In science fiction, "shrink rays," the easiest way to turn a big & # 39; an object into something much, much smaller, but there really is not that simple. The creation of so-called "nano" version of & # 39 objects & # 39 is a difficult task, MIT researchers have tried to do a little bit easier, and result from the & # 39 is a new system that allows scientists to efficiently compress the three-dimensional structure of one thousandth of their original size,
When creating this new system, MIT Professor Edward Boyd and his disciples began with a technique that is actually used to make things more. This is called extension microscopy, and it is used to increase the size of cells and tissues by embedding the biological material with a polymer gel, which causes it to grow in size.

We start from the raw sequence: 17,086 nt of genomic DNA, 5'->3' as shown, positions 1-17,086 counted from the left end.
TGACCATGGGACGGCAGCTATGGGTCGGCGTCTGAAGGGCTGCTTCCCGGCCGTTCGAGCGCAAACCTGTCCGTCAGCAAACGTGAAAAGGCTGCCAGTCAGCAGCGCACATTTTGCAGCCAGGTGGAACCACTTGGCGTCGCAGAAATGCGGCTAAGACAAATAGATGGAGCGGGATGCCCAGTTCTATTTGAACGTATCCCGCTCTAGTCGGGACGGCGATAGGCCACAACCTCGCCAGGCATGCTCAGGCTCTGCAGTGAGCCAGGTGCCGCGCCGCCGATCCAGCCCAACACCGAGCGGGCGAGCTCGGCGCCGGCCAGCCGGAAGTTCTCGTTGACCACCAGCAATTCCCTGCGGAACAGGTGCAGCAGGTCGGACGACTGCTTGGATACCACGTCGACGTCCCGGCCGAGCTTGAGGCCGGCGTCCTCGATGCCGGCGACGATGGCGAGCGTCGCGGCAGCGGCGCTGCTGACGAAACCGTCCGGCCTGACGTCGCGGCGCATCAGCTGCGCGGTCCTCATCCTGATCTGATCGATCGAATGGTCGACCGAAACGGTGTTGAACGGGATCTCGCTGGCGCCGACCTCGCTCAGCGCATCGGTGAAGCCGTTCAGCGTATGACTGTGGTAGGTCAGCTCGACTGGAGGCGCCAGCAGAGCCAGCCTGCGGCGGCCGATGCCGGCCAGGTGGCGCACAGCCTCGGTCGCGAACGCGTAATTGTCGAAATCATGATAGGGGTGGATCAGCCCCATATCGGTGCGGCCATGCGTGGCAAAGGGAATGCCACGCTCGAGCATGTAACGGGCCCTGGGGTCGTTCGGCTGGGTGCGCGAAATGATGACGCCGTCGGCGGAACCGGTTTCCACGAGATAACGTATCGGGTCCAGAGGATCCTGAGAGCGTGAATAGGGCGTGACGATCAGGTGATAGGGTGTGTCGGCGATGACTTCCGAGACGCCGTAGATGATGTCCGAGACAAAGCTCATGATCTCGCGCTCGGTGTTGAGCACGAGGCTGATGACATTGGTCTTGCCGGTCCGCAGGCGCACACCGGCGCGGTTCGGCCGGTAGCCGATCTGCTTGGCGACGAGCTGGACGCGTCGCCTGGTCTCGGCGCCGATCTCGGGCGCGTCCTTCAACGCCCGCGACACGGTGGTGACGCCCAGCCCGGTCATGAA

When designing a system for compression of 3D-& # 39 objects, the researchers used a similar technique in the opposite direction. First, the polymer framework is created, which is used as a 3D canvas to attach other particles. These particles – that may be something metal biological molecules – is in any form, and preferably attached by means of light-sensitive "anchor."
"You attach the anchor to where you want to light, and then you can attach anything you want to anchor," says Boyd. "It may be a quantum dot, it may be a DNA fragment, which may be gold nanoparticles."
Once the desired shape has been built structure is exposed to acid, which causes the polymer to shrink, reducing the on & # 39; object downward by as much as 1000 times.
Technique with & # 39 is very flexible and can be useful in many different applications. Currently, researchers believe that it could see use in the production of & # 39; the lens, as well as components for microscopes and endoscopes. Further down the road, the team says it may even help to build a nano-robot. Maybe "gray goo" Apocalypse in the cards for mankind in the end?